DON’T GET CONFUSED: ATSC 3.0 is not the “repack”

The other day I was talking to a broadcast industry professional and my jaw about dropped. He said something like, “well when all those stations change frequencies, we’re all getting 4K.” Folks that isn’t true. You all probably know that but I’m going to lay it out so you can send this article to your friends who are probably much more confused than you are.

What is a “repack?”
In April, 2017, the FCC finished a multiyear process where UHF channels 38-51 will stop carrying TV and start carrying cellular data. (Channel 37 already carries radio astronomy signals and isn’t used by TV broadcasters.This is a good thing because we all want and need more cellular data.

Broadcast technology has obviously improved since the 1940s when TV station rules were created. Back then you needed a completely empty channel between most channels to avoid interference, and you couldn’t even have adjacent channels in adjacent markets. So, if you had channel 9 in New York City, you couldn’t use channel 8 or 10 in Hartford. You ended up needing a lot of empty space to make the system work.

Today that isn’t the case so, all the existing stations are being “repacked” into channels 2-36. Most will stay in channels 14-36, but you’ll probably see more channels moving into the VHF band. There’s a ton of information about it here including a link to a site where you can find out what’s happening in your market.

But listen carefully — when that “repack” happens, antenna users will have to rescan for channels, but that’s it. Nothing else will happen and the TV signal will look just the same as it does today.

Wait, the repack doesn’t give me 4K?
No, it doesn’t. In fact you may never get 4K. I’ll explain why below.

OK, so what is “ATSC 3.0?”
ATSC 3.0 is the next generation of television broadcasting. It’s as different from the current generation (ATSC 1.0) as old analog TV (NTSC) was from today’s TV. It’s totally incompatible with TVs made today.

ATSC 3.0 is really more advanced, and if you look at what it’s capable of, you’ll see what I mean.

  • 4K over-the-air TV
  • up to 6 HD program streams on one channel
  • On-demand and pay-per-view using an antenna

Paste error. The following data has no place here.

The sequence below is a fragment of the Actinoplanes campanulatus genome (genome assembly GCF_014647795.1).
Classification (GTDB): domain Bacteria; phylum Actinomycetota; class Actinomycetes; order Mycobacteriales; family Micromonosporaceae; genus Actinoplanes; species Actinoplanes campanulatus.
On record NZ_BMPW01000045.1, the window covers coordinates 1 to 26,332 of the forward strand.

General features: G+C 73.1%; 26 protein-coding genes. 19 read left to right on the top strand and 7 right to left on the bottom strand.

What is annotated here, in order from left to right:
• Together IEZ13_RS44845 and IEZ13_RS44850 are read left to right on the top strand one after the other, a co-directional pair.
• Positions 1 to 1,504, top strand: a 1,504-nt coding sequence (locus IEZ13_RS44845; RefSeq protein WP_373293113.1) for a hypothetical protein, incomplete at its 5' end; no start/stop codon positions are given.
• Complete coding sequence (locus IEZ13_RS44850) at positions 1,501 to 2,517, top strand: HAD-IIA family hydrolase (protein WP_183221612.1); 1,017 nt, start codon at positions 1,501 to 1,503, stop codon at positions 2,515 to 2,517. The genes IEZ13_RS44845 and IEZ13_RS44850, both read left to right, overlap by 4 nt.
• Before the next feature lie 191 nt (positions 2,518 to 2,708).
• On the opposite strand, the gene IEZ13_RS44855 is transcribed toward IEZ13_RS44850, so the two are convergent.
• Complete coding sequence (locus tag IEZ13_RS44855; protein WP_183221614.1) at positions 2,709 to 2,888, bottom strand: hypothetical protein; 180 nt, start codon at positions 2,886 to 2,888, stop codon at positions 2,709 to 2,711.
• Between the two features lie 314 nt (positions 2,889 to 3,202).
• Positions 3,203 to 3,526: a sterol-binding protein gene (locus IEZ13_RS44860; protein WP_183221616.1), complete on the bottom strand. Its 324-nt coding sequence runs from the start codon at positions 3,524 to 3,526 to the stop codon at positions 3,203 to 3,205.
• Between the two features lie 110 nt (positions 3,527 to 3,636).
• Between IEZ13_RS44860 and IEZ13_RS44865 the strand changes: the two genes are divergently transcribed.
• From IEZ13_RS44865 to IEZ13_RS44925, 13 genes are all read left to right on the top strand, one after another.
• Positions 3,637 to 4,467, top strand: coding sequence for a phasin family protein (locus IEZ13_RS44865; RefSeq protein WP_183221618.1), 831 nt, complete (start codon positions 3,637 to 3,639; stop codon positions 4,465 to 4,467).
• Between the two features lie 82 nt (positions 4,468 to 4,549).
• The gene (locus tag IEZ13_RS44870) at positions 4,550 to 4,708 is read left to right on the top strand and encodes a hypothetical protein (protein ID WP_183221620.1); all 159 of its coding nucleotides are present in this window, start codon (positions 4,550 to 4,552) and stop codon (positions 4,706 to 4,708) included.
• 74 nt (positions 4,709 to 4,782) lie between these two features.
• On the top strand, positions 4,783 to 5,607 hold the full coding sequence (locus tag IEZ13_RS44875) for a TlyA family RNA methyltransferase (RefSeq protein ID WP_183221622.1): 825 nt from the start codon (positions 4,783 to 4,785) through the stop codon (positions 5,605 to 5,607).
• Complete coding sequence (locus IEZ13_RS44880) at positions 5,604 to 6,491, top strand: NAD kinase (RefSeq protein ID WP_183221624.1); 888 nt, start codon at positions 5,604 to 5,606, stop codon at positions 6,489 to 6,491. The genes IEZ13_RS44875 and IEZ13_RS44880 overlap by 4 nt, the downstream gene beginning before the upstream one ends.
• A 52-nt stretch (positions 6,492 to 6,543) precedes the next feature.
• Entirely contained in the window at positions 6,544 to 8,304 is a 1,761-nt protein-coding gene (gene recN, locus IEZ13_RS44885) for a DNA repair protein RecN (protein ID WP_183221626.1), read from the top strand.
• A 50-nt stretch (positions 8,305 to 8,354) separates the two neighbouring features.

• Ability to watch TV in a moving vehicle

That’s all great and all, but before you get too excited, you need to understand something really big. Just like last time, if we make the changeover to ATSC 3.0 we’re talking about an act of Congress to get things started, then a transition of 3-5 years before the old ATSC 1.0 stations go off the air, and yet another “repack.” You’ll need new TV hardware, too, if you want to get the new signals.

All this starts with Congress. And let’s be honest, no matter where you personally fall on the political spectrum, you probably think Congress is filled with useless yahoos. And there’s a lot to think about here. Congress has to decide if they’re going to allocate billions of dollars to this plan like they did last time. They also have to decide if they will let broadcasters charge for over-the-air content. That’s been a big no-no in the past, but broadcasters are saying it’s a must-have now.

Congress hasn’t set a timetable for even talking about ATSC 3.0. The FCC will let broadcasters do test broadcasts, but that’s it. There are even people who are saying it’s too early to start talking about this, that it’s going to have to wait until the repack is over (which will be in 2020.) So it’s very possible that if ATSC 3.0 becomes the only broadcast standard in the land, it won’t be until 2025. It’s possible things will go faster but does that sound like the way the government does things?

And, there’s another issue no one’s talking about.
The “repack” reduces the usable channel pool to 35 channels. That’s not enough for most markets to have both an ATSC 1.0 and an ATSC 3.0 version running at the same time. That’s how it was done during the transition from NTSC to ATSC 1.0 but it’s not clear how it will be done the next time around. Back then you had 68 channels to play with. Today you have about half that.

So, not only will you not get 4K with the “repack,” it may be stopping you from ever getting it.

This is a very confusing time for a lot of people, so ask questions, get good answers, and be sure to explain it to your friends!

About the Author

Stuart Sweet
Stuart Sweet is the editor-in-chief of The Solid Signal Blog and a "master plumber" at Signal Group, LLC. He is the author of over 8,000 articles and longform tutorials including many posted here. Reach him by clicking on "Contact the Editor" at the bottom of this page.